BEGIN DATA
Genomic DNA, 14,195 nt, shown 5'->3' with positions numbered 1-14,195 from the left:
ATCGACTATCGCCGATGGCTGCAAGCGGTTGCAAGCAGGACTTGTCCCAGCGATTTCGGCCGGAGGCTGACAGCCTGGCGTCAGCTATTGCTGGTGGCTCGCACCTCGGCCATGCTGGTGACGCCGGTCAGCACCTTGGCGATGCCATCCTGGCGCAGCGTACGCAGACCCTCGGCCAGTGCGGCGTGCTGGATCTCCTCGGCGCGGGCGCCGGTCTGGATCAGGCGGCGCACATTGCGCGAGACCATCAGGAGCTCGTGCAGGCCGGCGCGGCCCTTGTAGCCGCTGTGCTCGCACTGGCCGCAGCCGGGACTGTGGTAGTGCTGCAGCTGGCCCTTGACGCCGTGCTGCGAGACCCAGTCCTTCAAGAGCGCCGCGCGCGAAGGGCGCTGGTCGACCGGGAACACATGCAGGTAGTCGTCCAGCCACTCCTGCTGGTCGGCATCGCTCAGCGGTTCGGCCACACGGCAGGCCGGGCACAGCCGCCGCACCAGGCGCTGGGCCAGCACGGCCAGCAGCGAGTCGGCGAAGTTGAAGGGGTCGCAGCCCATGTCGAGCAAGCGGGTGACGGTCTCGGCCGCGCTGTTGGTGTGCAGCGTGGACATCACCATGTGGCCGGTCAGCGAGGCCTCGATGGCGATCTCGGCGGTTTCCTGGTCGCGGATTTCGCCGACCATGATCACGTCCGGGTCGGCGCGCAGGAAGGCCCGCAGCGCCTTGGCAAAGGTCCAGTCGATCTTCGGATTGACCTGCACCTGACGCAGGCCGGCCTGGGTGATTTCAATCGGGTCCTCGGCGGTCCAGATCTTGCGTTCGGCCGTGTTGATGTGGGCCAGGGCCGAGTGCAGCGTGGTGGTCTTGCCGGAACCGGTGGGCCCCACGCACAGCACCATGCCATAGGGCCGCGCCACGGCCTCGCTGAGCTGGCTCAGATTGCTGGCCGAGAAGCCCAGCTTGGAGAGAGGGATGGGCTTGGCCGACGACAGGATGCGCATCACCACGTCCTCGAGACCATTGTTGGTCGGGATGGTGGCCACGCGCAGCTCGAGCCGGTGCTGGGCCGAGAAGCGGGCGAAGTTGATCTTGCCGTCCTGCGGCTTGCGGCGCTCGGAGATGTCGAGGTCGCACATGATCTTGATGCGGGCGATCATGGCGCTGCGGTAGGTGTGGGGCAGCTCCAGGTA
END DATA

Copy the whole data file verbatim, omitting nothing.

Genomic DNA, 14,195 nt, shown 5'->3' with positions numbered 1-14,195 from the left:
ATCGACTATCGCCGATGGCTGCAAGCGGTTGCAAGCAGGACTTGTCCCAGCGATTTCGGCCGGAGGCTGACAGCCTGGCGTCAGCTATTGCTGGTGGCTCGCACCTCGGCCATGCTGGTGACGCCGGTCAGCACCTTGGCGATGCCATCCTGGCGCAGCGTACGCAGACCCTCGGCCAGTGCGGCGTGCTGGATCTCCTCGGCGCGGGCGCCGGTCTGGATCAGGCGGCGCACATTGCGCGAGACCATCAGGAGCTCGTGCAGGCCGGCGCGGCCCTTGTAGCCGCTGTGCTCGCACTGGCCGCAGCCGGGACTGTGGTAGTGCTGCAGCTGGCCCTTGACGCCGTGCTGCGAGACCCAGTCCTTCAAGAGCGCCGCGCGCGAAGGGCGCTGGTCGACCGGGAACACATGCAGGTAGTCGTCCAGCCACTCCTGCTGGTCGGCATCGCTCAGCGGTTCGGCCACACGGCAGGCCGGGCACAGCCGCCGCACCAGGCGCTGGGCCAGCACGGCCAGCAGCGAGTCGGCGAAGTTGAAGGGGTCGCAGCCCATGTCGAGCAAGCGGGTGACGGTCTCGGCCGCGCTGTTGGTGTGCAGCGTGGACATCACCATGTGGCCGGTCAGCGAGGCCTCGATGGCGATCTCGGCGGTTTCCTGGTCGCGGATTTCGCCGACCATGATCACGTCCGGGTCGGCGCGCAGGAAGGCCCGCAGCGCCTTGGCAAAGGTCCAGTCGATCTTCGGATTGACCTGCACCTGACGCAGGCCGGCCTGGGTGATTTCAATCGGGTCCTCGGCGGTCCAGATCTTGCGTTCGGCCGTGTTGATGTGGGCCAGGGCCGAGTGCAGCGTGGTGGTCTTGCCGGAACCGGTGGGCCCCACGCACAGCACCATGCCATAGGGCCGCGCCACGGCCTCGCTGAGCTGGCTCAGATTGCTGGCCGAGAAGCCCAGCTTGGAGAGAGGGATGGGCTTGGCCGACGACAGGATGCGCATCACCACGTCCTCGAGACCATTGTTGGTCGGGATGGTGGCCACGCGCAGCTCGAGCCGGTGCTGGGCCGAGAAGCGGGCGAAGTTGATCTTGCCGTCCTGCGGCTTGCGGCGCTCGGAGATGTCGAGGTCGCACATGATCTTGATGCGGGCGATCATGGCGCTGCGGTAGGTGTGGGGCAGCTCCAGGTA